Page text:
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Subscribe to this list via RSS Blog posts tagged in Fathers Day

Posted by on in Paths Blogs
Fathers' Day

My daddy died when I was 26. 

At the time, I thought I was so grown up, but now that I am in my mid-60s (how the hell did that happen) I realize how very young I was when he passed. Not like some of my friends who lost parents in their teens, not like the kids I babysat for whose dad died of cancer when they were barely out of nappies, but I was still young. My daddy never knew me as an adult.

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Posted by on in Culture Blogs
A Summer Solstice With Dad

Dads don't always get a fair shake. They have to take a good deal of kidding around, and often aren't as idealized as Moms. They aren't always the first parent that kids run to when they need nurturing or advice. Let's be honest—they often are the recipients of lame gifts. There are ways we can shift some of these attitudes and routines, however. What are the positive aspects of a father? Protection, safety, and security are strong associations. How about gifting you the confidence to do things on your own? Fathers can be great mentors in this regard, teaching you how to master a task, then stepping aside to let you take the wheel. This Summer Solstice think about ways that you can honor the fatherly aspects of the Oak King, the Holly King, and your own Dad.

Consider a cookout or camping trip with your Pop. If you do plan to camp, check your county and state parks' rules ahead of time this summer. Many have changed due to COVID-19, and most campgrounds require you to make a reservation in advance online. It's still all about the outdoors for safety right now, so even if weather is a little dicey, try to plan so that you'll be under a picnic shelter or tarp if necessary. You might need to take a deep breath and be flexible with your plans, if Mother Nature has others in store. Keep the mood light and fun, for everyone's sake. For a really unique theme and an open-minded Dad, try an Incan Summer Solstice ceremony and menu. Bring a locally bought or home-brewed beer, mead, or wine to share with him. Play a favorite card game that you used to growing up (might want to don the face masks for this one, though). To this day, my family is still cultivating some fierce Uno players. Set up a bean bag toss that the young ones can join in. Despite any rumors, badminton remains a nice no-contact sport. Likewise with that old-fashioned croquet set gathering cobwebs in your garage. Enjoy reminiscing about some of your more comic adventures growing up. Share a toast to more good times to come.

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Fathers and Sons (Plus the World's Oldest Gay Joke)

While I've never actually sired any children myself,* I have had the good fortunate to help with the raising of several of our coven kids.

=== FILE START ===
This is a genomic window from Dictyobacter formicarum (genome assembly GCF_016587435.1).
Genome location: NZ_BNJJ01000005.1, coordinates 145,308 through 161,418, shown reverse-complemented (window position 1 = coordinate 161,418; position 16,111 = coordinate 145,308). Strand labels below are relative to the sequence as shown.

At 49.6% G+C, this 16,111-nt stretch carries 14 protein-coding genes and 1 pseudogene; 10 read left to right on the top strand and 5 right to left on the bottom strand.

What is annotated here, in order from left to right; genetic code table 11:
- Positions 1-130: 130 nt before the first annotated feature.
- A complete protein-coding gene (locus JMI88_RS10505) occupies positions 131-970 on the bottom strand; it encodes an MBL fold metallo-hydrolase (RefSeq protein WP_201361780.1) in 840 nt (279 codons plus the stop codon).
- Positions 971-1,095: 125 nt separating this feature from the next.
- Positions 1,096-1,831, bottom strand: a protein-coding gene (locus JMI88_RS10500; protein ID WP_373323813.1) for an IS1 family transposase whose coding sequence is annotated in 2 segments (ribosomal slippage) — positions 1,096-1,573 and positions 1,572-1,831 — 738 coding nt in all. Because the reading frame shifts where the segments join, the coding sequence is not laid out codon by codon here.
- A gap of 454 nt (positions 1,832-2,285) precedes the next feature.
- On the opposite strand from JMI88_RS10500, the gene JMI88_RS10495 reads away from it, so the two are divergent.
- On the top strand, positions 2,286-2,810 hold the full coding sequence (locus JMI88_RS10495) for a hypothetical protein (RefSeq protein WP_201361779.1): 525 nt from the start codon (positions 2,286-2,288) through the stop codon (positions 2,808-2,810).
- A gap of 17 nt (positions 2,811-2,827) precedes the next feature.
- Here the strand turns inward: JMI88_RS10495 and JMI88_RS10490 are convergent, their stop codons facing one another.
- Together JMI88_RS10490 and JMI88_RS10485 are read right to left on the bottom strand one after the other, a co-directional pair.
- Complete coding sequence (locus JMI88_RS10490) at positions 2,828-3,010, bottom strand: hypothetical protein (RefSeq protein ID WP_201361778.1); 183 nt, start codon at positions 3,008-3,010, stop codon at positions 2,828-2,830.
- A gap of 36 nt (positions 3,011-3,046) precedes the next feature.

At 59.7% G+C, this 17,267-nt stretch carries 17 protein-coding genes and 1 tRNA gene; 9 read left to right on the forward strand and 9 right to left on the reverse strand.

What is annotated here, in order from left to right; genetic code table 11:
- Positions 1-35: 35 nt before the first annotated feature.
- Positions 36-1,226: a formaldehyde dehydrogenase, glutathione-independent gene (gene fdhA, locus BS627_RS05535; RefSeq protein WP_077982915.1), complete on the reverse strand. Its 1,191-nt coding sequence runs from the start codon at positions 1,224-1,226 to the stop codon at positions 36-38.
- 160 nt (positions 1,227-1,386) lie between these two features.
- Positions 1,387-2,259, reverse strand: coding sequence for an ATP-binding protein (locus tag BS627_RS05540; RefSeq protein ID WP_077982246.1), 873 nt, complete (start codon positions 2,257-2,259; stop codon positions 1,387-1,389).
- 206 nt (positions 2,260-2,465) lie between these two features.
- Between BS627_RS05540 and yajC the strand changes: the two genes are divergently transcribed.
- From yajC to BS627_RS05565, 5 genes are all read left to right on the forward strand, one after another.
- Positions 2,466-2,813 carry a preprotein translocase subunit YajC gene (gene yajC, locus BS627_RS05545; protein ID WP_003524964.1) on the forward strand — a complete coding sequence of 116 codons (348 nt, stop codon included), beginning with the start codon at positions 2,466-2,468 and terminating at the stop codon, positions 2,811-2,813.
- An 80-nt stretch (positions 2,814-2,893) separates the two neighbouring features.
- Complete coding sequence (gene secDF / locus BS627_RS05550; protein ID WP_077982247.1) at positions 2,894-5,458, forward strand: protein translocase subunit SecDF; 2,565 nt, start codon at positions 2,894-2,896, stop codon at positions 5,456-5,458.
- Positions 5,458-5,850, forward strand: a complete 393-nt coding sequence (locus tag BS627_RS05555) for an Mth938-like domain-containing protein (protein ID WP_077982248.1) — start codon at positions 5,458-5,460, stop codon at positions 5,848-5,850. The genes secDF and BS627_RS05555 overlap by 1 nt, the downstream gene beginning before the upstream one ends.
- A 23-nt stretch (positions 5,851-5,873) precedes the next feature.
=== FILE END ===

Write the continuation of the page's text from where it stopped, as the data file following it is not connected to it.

The first of them was maybe a year old when we went to the store one day.

The cashier smiled.

“He looks like his father,” she said.

Really, there was only one possible response.

“Yes, he does,” I said, smiling back.


*The world's oldest gay joke:

Last modified on

Posted by on in Culture Blogs
Fathers and Sons

My father watches me approach. The look on his face is complex.

He shakes his head, wondering.

“You look so much like my father,” he says.

Sometimes one single sentence is the very best gift you can give.

He's right: the rangy build, the jaw, the widow's peak. Right now I'm about the age that my grandfather would have been when I first remember him.

He was born in Vienna. I'd always thought that his name was Frank, but recently I found out that his parents named him (for the kaiser, I suppose) Franz Josef.

I'd be willing to bet that he chose Frank himself. Except for songs, he always refused to teach his children any German.

“We're Americans,” he'd say.

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Posted by on in Culture Blogs
Heart of the Storm

It may well be my first memory.

I'm laying in the dark screaming, terrified of the thunder that has wakened me. My father comes into the room and scoops me up into his arms.

We're moving. I distinctly remember passing from the darkness of the hall into the light of the kitchen. My mother is saying: Russell, what are you doing? Russell, what are you doing?

He carries me out the back door. Rain is sluicing down. We both must have been soaked through immediately, though I don't remember noticing. Out we go, into the heart of the storm.

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Recent Comments - Show all comments
  • Steven Posch
    Steven Posch says #
    It's a date.
  • Aline "Macha" O'Brien
    Aline "Macha" O'Brien says #
    I remember dancing and playing in the warm Summer rains in NJ, but not when there was lightning. Our collie used to cower in fear
  • Steven Posch
    Steven Posch says #
    Yikes. Doesn't know His own strength.
  • Anthony Gresham
    Anthony Gresham says #
    We had a squall line of thunderstorms blow through here last Thursday. It lest as much damage as some of the hurricanes have. So
  • Steven Posch
    Steven Posch says #
    We've just had a line of destructive storms roll through to the north of us, with (yikes) apple-sized hail. Even in the city, wher

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